Thursday, November 29, 2007

One half of one thing I can't resist

Prometheus has blogged The Alternate RNA Universe and I have a chance (and inspiration from a great post) to tackle a section of DNA (which I've been meaning to do since, oh, '79):

Monday, November 26, 2007

"Canadian Centre for Diversity"

Speaking of radio, on a local station I heard (yesterday) what I think is a very good advertisement. Paraphrasing:

"You can hear my voice but you don't know if my skin is white, black, or brown. You don't know if I'm reading this in text or Braille."

No mention of autistics (that I've found so far) in the web site, so I'll be cautious. The site is not quite autistic-friendly (there are animations, scrolling text) and the download is borderline dialup-friendly (at 56k; a marathon at 28.8k).

The splash page (with Flash animation) is here:

"Skip intro" lands here:

Friday, November 23, 2007

Basic chemistry and the "Lupron Protocol"

Real scientists reference peer reviewed scientific papers, not the breakfast broadsheet. This seems like an important thing to remember.

I understand from... a credible source that the UK organization "Treating Autism" lists "Lupron" as a "New and promising treatment". I've now checked Treating Autism's web site and I see that's true, the page is here. So I wonder how many people have read the following, which is about "testosterone sheets" (integral to the "Lupron Protocol" idea) and the very real absence of "minimal hot benzene" in autistics:

For those not facile with chemistry-speak, the authors took equal numbers of molecules of testosterone and mercuric chloride and dissolved the mixture in the minimal amount of hot benzene that it took to dissolve the mixture.

This is not a condition even remotely similar to anything found in living tissue - of any vertebrate species. In other words, it isn't likely to happen in autistic children unless you dissolve them in hot benzene.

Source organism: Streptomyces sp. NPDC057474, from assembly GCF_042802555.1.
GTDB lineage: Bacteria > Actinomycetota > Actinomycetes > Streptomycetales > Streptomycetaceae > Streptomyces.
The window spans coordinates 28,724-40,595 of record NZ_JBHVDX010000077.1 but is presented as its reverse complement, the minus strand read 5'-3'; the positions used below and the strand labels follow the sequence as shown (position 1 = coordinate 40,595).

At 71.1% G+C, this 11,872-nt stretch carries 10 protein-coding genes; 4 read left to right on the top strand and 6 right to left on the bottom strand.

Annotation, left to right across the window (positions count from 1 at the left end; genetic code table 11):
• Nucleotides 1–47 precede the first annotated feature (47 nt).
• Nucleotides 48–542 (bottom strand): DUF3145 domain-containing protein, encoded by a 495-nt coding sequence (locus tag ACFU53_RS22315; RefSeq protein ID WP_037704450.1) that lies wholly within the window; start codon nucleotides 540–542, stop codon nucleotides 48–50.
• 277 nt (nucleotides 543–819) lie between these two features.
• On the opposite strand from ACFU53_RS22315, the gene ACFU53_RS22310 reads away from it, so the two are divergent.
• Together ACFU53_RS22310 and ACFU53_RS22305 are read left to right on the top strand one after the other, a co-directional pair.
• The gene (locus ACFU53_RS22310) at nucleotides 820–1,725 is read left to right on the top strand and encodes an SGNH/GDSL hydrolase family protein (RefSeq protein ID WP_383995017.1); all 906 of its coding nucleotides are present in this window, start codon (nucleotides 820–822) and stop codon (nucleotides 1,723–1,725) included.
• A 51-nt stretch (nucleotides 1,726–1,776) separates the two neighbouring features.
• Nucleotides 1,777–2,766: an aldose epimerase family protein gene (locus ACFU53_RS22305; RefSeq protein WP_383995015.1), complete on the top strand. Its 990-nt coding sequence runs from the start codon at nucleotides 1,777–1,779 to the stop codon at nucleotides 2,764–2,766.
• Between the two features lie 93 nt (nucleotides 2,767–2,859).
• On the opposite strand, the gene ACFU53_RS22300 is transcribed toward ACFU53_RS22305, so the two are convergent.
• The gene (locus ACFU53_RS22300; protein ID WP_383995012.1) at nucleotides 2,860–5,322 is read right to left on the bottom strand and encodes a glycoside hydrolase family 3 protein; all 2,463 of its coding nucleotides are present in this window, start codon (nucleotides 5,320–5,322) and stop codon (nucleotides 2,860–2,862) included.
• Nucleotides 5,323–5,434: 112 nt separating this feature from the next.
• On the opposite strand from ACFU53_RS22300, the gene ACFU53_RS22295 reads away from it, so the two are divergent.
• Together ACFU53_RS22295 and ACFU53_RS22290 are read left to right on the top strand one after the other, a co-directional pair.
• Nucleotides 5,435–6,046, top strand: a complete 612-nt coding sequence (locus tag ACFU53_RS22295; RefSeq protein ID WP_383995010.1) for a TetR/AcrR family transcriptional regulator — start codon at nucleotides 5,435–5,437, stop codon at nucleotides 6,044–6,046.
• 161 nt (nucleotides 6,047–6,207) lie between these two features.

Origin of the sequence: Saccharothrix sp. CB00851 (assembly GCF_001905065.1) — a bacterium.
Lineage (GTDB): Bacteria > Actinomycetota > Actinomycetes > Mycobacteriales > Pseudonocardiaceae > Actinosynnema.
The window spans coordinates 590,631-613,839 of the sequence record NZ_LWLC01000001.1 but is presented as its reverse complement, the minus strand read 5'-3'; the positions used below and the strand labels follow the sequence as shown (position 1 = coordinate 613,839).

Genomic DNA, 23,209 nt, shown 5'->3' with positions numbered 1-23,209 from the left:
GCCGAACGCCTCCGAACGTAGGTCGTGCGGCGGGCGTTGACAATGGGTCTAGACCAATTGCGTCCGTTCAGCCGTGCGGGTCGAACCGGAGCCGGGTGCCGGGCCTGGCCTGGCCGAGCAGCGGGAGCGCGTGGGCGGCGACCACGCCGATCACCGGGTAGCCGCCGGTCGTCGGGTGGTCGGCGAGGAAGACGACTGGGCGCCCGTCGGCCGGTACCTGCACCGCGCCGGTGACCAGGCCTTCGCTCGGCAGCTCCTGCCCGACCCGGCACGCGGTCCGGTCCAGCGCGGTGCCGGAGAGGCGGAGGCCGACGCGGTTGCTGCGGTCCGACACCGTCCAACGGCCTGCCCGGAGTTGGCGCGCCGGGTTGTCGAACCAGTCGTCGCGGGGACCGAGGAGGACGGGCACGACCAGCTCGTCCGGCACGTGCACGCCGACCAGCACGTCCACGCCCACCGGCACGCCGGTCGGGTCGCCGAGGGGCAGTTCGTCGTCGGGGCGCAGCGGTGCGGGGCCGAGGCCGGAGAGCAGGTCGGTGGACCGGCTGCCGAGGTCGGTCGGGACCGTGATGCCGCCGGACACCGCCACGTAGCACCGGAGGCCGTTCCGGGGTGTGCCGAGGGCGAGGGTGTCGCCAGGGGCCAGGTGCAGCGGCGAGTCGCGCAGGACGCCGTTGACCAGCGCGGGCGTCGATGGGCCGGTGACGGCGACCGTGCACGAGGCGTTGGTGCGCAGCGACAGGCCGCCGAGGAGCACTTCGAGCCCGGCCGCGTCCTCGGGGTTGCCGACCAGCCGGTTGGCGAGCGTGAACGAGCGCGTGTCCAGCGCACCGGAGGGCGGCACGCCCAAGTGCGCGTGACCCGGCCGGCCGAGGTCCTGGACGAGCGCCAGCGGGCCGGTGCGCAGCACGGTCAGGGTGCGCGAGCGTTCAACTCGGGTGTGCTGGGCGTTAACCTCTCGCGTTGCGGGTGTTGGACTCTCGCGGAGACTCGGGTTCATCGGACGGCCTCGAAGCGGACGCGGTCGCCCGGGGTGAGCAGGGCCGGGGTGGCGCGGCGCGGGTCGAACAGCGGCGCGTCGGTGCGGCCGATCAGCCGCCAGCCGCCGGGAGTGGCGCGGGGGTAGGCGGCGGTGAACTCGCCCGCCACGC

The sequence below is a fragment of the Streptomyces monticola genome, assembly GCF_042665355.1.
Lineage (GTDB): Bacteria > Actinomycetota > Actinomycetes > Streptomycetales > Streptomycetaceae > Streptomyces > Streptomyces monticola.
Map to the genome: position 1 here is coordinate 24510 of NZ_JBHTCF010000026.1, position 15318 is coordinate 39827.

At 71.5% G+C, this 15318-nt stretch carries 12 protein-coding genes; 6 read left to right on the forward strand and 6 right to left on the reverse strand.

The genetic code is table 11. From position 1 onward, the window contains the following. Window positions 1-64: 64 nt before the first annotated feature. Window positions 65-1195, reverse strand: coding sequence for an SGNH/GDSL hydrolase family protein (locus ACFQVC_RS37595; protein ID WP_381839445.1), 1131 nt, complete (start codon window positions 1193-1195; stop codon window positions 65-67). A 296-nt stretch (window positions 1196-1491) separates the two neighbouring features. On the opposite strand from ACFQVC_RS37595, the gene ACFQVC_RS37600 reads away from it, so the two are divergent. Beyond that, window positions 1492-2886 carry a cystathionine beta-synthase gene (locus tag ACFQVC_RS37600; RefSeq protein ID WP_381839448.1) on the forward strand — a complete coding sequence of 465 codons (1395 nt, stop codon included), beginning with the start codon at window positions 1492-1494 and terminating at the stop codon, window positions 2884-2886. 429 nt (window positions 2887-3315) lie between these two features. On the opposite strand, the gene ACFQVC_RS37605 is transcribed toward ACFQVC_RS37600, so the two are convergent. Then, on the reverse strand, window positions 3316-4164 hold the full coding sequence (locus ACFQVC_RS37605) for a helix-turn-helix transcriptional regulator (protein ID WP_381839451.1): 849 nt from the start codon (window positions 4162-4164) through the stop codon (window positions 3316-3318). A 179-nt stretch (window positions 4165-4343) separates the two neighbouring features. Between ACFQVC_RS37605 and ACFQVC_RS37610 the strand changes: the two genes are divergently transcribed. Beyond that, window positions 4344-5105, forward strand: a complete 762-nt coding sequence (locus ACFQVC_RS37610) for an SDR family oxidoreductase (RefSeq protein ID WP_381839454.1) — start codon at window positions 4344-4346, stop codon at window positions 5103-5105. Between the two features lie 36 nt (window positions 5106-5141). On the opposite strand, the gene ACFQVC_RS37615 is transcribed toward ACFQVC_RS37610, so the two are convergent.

The full article is here. I think of this whenever I hear "Lupron" mentioned. Also Kathleen Seidel's series "Significant Misrepresentations: Mark Geier, David Geier & the Evolution of the Lupron Protocol", now part sixteen.

I agree we should value peer reviewed science above the less-than-thorough kind. Also I gather there are 'junk science' journals just as there are 'tabloids' in the newspaper market. From high school chemistry (which I failed) I recall not only that burnt sulfur smells the way it does (previous post), but also that true science involves rigor. This seems like the thing to watch for in autism research, or in autism researchers.

Thursday, November 22, 2007

Back to the Grinning Zone

Added a list of links to pages and projects that got set aside (or forgotten), for one reason or another. Now that some sites offer free remote-link image hosting (such as Photobucket) it's possible to restore pages that previously strained my local web space. Such as The Great Canadian Grinning Zone (just replaced the hit counter, which had stopped working, apparently due to successive changes in ownership).

Wednesday, November 21, 2007

"Burnt sulfur should smell like roses!"

But it doesn't. It smells like rotten eggs. This is a useful summary (for me) about what's wrong with arguments-of-denial in autism. Put another way: "There's the way it oughta be, and there's the way it is."

I've been thinking about the failed 'conversion' (to prevailing autism advocacy standards) at "The Crux of the Matter" blog. The author, "Sandy", falls in with the wrong company (a prominent autism advocacy spindoctor) and suddenly there's room for only one side to the story. A well known and very polite autistic person, jypsy, is barred from commenting - and the whole thing comes crashing down (the post and comments are removed). Those who are interested can find more details in this post by Steve D ("One Dad's Opinion" blog) and another of the deleted comments here

Since that episode I've been admiring Skeptico's Bingo Night! post - and have now linked (at right) to those skepticism blogs that I've noticed only in passing (while being overwhelmed by everything else). Likewise's Curbie Bingo. Considering the now predictable contributions of people like Fredericton, New Brunswick lawyer Harold L. Doherty, I would add a square: "newspaper science".

More to say but I'll leave that for another post. The comments here have been turned off for a while (I wouldn't have been able to deal with them), now they're back on.